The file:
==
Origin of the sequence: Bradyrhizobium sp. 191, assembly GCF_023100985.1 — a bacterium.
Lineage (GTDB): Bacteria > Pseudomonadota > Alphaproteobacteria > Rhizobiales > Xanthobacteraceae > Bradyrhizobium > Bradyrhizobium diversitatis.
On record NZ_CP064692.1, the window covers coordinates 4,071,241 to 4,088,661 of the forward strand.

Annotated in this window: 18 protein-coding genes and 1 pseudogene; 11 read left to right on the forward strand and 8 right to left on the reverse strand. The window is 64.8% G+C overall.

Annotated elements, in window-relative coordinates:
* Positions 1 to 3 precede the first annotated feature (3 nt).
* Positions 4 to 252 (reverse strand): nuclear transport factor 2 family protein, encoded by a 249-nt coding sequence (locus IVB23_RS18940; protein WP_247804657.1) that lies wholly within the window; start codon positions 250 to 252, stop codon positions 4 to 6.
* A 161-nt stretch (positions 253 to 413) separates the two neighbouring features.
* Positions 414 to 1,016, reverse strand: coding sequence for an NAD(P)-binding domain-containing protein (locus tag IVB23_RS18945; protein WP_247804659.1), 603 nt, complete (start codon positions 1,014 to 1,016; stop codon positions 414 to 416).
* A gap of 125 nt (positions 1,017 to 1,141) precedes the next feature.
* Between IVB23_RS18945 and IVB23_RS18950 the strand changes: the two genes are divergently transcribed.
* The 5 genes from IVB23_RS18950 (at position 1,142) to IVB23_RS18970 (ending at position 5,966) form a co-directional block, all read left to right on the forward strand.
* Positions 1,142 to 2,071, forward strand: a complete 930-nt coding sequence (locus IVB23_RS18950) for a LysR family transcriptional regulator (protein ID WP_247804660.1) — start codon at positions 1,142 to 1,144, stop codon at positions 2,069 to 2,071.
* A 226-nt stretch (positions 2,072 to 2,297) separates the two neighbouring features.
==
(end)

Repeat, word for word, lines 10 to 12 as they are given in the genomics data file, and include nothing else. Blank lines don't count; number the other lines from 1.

* A gap of 125 nt (positions 1,017 to 1,141) precedes the next feature.
* Between IVB23_RS18945 and IVB23_RS18950 the strand changes: the two genes are divergently transcribed.
* The 5 genes from IVB23_RS18950 (at position 1,142) to IVB23_RS18970 (ending at position 5,966) form a co-directional block, all read left to right on the forward strand.